9. Iridescent Ordinary is a recent find for me. It’s by Rubi McGrory, and it’s a fun, lighthearted, and gentle approach to maintaining a daily practice. Delivered twice a week, it offers tips, workshops, playlists, meditations, and other reminders to step back and breathe. Good nudge for anyone trying to establish any type of daily routine, whether it be writing, exercising, or meditating.

10. Total Annarchy is a twice-monthly newsletter from author and marketing expert Ann Handley. It’s loaded with info on both writing and marketing. She’s got a great writing style, a great sense of humor, and a great reservoir of information.

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Creativity is Nonlinear

From Austin Kleon’s
Steal Like An Artist

As I pursue this passion for writing that I’ve had since I was a child, I find myself revisiting many subjects I have written about before, as well as other attempts I’ve made at expressing my creativity. Lately, I’ve gone back to doing graphite drawings of old signs. I’ve always been fascinated by the expressive fonts as well as the old-fashioned art of sign making. Must be tied into my love of words.

All of this has bolstered my deconstruction of the creative process, which is also a favorite subject of mine.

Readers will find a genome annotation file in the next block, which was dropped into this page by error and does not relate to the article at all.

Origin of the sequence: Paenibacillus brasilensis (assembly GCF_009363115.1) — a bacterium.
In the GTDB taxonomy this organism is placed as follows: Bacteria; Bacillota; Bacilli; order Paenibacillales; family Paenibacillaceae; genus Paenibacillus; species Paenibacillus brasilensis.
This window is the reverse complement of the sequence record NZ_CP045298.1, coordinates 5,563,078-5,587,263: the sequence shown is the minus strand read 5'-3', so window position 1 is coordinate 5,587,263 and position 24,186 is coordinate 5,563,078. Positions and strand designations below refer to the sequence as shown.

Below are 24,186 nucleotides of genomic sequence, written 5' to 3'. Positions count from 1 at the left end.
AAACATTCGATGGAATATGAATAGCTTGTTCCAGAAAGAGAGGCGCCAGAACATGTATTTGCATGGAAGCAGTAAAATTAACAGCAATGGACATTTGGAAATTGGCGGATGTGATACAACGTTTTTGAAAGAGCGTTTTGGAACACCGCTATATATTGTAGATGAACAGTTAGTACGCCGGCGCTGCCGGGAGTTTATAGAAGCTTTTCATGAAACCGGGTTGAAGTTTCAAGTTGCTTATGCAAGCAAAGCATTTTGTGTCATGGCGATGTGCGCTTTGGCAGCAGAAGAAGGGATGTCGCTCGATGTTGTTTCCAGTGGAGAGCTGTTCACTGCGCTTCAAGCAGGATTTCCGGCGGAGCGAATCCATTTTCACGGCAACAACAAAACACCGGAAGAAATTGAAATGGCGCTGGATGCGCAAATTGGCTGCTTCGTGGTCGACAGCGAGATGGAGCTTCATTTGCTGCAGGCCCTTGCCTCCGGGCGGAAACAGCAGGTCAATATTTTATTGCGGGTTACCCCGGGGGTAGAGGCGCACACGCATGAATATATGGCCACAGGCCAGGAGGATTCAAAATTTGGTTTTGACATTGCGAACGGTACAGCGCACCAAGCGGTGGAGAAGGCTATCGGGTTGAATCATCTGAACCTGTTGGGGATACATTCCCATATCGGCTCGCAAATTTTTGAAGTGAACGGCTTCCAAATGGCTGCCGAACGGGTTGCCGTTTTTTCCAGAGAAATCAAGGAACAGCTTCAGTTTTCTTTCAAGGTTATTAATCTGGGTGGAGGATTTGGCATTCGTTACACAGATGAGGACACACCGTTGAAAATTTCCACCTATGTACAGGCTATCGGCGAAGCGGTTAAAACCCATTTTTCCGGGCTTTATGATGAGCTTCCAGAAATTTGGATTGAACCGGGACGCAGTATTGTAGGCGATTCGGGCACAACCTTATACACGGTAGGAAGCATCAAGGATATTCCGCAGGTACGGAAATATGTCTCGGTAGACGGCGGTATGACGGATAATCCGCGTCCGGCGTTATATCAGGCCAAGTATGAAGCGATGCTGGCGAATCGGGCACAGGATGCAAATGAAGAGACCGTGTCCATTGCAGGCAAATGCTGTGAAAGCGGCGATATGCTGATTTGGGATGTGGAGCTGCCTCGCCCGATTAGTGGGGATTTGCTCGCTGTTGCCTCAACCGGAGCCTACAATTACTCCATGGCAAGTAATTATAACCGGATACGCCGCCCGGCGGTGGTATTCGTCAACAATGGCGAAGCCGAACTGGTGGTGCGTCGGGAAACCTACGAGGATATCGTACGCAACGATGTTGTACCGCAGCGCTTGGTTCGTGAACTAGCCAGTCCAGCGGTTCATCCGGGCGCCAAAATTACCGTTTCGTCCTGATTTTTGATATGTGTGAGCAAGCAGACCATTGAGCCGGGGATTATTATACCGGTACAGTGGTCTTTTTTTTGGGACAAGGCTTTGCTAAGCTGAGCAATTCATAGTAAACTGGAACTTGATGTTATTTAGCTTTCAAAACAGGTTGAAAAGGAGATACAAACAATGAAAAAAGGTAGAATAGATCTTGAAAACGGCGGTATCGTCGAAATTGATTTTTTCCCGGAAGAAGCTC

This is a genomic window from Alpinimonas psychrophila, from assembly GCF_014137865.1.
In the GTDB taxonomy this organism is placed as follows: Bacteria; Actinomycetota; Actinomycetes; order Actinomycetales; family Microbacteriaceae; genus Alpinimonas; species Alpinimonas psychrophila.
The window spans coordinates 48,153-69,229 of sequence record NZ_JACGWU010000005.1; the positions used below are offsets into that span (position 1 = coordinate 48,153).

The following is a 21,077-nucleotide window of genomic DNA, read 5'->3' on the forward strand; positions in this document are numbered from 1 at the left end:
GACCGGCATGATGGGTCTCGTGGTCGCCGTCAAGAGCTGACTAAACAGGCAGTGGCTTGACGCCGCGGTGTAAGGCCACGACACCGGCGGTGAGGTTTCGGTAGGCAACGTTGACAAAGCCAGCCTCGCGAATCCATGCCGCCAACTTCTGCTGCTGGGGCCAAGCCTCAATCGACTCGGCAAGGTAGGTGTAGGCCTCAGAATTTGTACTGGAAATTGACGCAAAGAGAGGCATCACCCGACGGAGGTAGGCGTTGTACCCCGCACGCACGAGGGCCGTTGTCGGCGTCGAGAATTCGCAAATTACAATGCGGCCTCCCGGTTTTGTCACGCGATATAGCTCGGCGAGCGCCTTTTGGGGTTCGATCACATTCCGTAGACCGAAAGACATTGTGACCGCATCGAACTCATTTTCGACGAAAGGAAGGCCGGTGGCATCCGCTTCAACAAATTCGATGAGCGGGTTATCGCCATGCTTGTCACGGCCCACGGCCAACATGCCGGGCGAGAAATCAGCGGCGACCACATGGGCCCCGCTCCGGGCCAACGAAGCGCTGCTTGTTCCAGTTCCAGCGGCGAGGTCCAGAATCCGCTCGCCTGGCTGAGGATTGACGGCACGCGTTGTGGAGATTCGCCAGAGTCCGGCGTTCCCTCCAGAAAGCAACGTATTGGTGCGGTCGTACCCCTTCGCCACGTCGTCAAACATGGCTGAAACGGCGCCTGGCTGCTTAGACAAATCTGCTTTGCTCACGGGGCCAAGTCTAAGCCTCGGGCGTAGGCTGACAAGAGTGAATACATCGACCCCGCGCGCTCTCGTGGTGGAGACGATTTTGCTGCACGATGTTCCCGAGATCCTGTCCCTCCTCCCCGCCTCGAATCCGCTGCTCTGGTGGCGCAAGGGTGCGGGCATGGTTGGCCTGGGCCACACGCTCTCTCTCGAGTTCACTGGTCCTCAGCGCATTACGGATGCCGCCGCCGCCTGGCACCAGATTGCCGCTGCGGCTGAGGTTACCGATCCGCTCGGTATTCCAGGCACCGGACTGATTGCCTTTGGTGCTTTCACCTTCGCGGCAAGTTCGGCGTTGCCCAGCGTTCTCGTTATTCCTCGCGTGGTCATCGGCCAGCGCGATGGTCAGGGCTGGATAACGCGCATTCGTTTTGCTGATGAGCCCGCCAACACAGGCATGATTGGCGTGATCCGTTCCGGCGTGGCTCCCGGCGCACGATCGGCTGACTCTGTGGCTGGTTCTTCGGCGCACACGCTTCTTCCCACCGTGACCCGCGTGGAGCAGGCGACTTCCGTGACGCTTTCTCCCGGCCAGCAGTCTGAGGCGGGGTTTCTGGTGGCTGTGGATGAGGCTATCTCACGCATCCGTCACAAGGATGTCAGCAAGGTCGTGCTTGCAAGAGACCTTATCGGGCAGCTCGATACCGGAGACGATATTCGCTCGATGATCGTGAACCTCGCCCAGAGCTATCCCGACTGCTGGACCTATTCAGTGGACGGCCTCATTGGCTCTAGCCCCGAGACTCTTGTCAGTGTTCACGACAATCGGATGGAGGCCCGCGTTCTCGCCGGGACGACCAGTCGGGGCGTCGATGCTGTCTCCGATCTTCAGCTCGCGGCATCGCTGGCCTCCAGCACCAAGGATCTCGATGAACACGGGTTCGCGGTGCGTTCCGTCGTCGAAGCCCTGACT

One of the most challenging, as well as exciting parts of pursuing your creative instincts is the nonlinear path it takes. There is no destination point, no moment when you’ve “arrived”. Just an endless stream of loops and twists, usually mirroring our lives in the process. Each project we take on leads us to something else or winds us back to the beginning. That dreaded blank page or canvas. Each harvest leaves us wondering what to plant next, and that we probably should have planted those seeds in the ground already.

It never gets easier. Whether it’s your source of income or your means of creative expression, you still have to make the first move. The muse will not come looking for you, and gently guide you by the hand. Inspiration will not come and hunt you down. In the words of Laurie Anderson, “None of us know what will happen. Don’t spend time worrying about it. Make the most beautiful thing you can. Try to do that every day. That’s it.”

Everyone has their own unique rituals for waking that inspiration inside. And not one of them is foolproof. My latest one is to sit quietly, drink one complete cup of coffee, and just let my brain wander for 20 minutes or so. I don’t read emails, check social media or the news before I’m done. It seems to allow my brain to clear itself, and go wherever it wants to go right now, but then it’s time to get to work. There’s no guarantee that this will work tomorrow, or next week. As I mentioned in a previous post, Mason Curry’s Daily Rituals is just loaded with the rituals of some of the most creative and inventive minds in history. It’s a fascinating look at how different, yet alike we all are.

Did I mention it never gets easier? There is so much happening around us, so much changing in our lives every day. Things we notice and those we don’t. Jobs change, relationships change, and sometimes the people we count on and believe will always be in our lives are suddenly gone. Finding a way to insulate ourselves from success, from failure, from the bumpy ride we are on, we must rely on our creativity for that beacon of light. It can be the only constant in our lives. Only for today, because tomorrow is never promised, and yesterday is long gone. Make something beautiful today.